Tag Archives: Gruet

HOMEMADE BAGELS FOR A HAPPY NEW YEAR

Happy New Year to all. As usual, Susan and I did not make it to the magic hour. We did sip some sparkling white wine (Gruet made in New Mexico, so they’re not allowed to call it champagne. But it’s made by the champagne method, and it’s what the internet claims that Jacques Pepin drinks, so we enjoyed the evening.) And we lasted until 10:45.

In the meantime, Carol and her family went to a quiet gathering with another family. Even the kids made it past midnight. I’ve already seen the ball drop in Times Square enough times, and it is never different from year to year.

This morning, Carol wanted to christen her new oven that was installed just yesterday. She elected to make bagels, which are favorites of her family. Besides, the kids can help with the process.

She used the recipe from Bernard Clayton’s book, New Book of Breads, and got up early to have the dough rising while everyone else slept.

When the dough had risen, she formed it into 12 bagel shapes, dunked them in the water bath, drained them, arranged them on baking sheets, topped them with egg wash along with poppy seeds, sesame seeds, caraway seeds, or salt, and then baked them successfully in her new oven.

There were enough bagels so that everyone had two – a great way to welcome in the new year.

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SANTA FE RESTAURANTS 3: TERRA AT ENCANTADO RESORT

This has become one of our favorite restaurants in Santa Fe. We also like it for special occasions and celebrations. In an earlier post, I mentioned that our younger daughter was visiting with her 10-month-old from San Francisco. During her visit, she and her husband completed the negotiations on space for their new restaurant. That of course called for a celebration, so we made reservations at Terra.

Part of the charm of Terra is that it is several miles north of town, and the drive is beautiful. Another part of its charm is the beautiful view of the Jémez Mountains from the deck and huge picture windows of the bar and restaurant.

We chose the earliest seating so that we could arrive before the sunset to enjoy one of New Mexico’s incomparable evening displays.

We arrived at the front door of the resort and were immediately greeted by the friendly valet. The traditional Santa Fé scent of piñon smoke hung in the air as we passed the blazing fire in the huge fireplace on the deck.

As we entered the bar, we were greeted by the bartender and welcomed into a beautiful room flanked by another fireplace – this time modern and chrome – and huge windows looking over the distant mountains. We tried to sit outside in the cool early evening, but the heaters failed to work, even with the attention of the bartender and the manager, so we came back in. That was ok, because it was warm and we still got to enjoy the beautiful sunset along with flutes of New Mexico Gruet sparkling wine and some tasty truffle French fries.

Lights in the bar at Terra

Dinner kept up the excellent experience. The room was spacious, beautifully decorated, and blessedly quiet. Another breathtaking fireplace anchored the room with a glass-enclosed wine cellar on either side.  Our server was attentive and knowledgeable but not intrusive. The wine selection was enormous. Many of choices were well beyond our budget, but there were enough modestly priced bottles that we easily found an excellent option.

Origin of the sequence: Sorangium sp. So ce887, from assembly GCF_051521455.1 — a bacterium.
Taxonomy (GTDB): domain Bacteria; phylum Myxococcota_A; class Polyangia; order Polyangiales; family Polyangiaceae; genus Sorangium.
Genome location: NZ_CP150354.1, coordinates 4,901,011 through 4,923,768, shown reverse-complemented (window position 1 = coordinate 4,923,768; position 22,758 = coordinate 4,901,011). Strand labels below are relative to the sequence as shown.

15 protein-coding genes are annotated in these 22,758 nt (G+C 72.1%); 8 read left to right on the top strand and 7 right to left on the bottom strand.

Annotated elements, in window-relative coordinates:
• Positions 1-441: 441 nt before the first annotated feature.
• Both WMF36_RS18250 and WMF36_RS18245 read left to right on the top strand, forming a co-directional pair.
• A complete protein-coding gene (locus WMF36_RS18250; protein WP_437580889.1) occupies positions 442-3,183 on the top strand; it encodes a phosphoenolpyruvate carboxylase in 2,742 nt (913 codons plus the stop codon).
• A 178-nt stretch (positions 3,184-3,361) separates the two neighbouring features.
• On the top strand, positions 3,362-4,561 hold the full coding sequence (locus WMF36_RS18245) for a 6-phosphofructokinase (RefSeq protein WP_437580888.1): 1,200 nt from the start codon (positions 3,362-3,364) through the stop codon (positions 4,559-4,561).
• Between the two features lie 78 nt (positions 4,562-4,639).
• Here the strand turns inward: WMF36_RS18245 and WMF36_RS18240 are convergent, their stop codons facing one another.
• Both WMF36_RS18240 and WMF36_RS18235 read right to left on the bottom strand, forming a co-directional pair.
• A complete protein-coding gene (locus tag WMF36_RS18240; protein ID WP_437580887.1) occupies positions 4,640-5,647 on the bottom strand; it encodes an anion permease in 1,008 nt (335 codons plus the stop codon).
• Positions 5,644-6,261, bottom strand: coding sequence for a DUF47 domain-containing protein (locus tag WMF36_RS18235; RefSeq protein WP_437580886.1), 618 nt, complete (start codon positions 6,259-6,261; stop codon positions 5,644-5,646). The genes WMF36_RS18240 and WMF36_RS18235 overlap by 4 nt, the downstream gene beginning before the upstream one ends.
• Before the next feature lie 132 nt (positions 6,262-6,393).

The menu presented a lot of hard choices, but eventually we made our decisions, and we were not disappointed.

Diver scallop and crispy pork belly with edamame purée was beautifully presented, the flavors blended.

Crispy sweetbread salad had its high and low points: the sweetbreads were crisp yet delicate, just as sweetbreads are supposed to be, and the “potato wheel” was amazing – a single spaghetti-sized strand of potato coiled into a perfect circle and fried to a delicate golden brown. The sauce was bland and needed salt (no chef ever wants to hear that).

Crispy sweetbread salad with potato wheel

The mains, though, were flawless. The venison two ways included a creative red chile venison tamal and a perfectly roasted venison lin with Cumberland sauce.

Venison two ways

The duck cassoulet was complete with a crispy duck leg and green chile sausage along with the traditional bread crumb crust. The big surprise was that New Mexico chicos substituted for the beans.

Duck cassoulet

The hot smoked salmon was topped with a crisp “chicharrón” of salmon skin and served with a delicate cauliflower mousse flavored with almond along with roasted kale.

Hot smoked salmon

Dessert included the traditional street food, churros, but raised to a new level and accompanied by rich cajeta.

This last week, we went back with our older daughter, Carol, and her two children. The scene was just as magical, and we now had an opportunity to try more things on the imaginative menu. I had the “West of the Pecos Winter Posole”, which was unlike any posole I have ever had. A big bowl was brought to the table with a nest of shredded ham hocks, posole, and micro cilantro nestled in the middle. The server then poured a steaming pitcher of fragrant broth into the bowl. The seasoning is not for the faint-of-heart, but it was a beautiful and flavorful start.

West of the Pecos winter posole

Carol had the warm chicory salad with crispy prosciutto and topped with a glistening, perfectly poached farm egg just begging to be opened so that the yolk could flavor the whole dish.

Warm chicory salad

She also chose the Guajillo prawns with – white chocolate molé! What’s not to like about that?!

The venison from the week before looked so good, that I chose that. As before, it was well-prepared with interesting seasonings. There was a delicate “cloud” of fois gras foam as an accompaniment.

Susan chose the wild mushroom ravioli with rabbit ragu. She pronounced it delicious.

 

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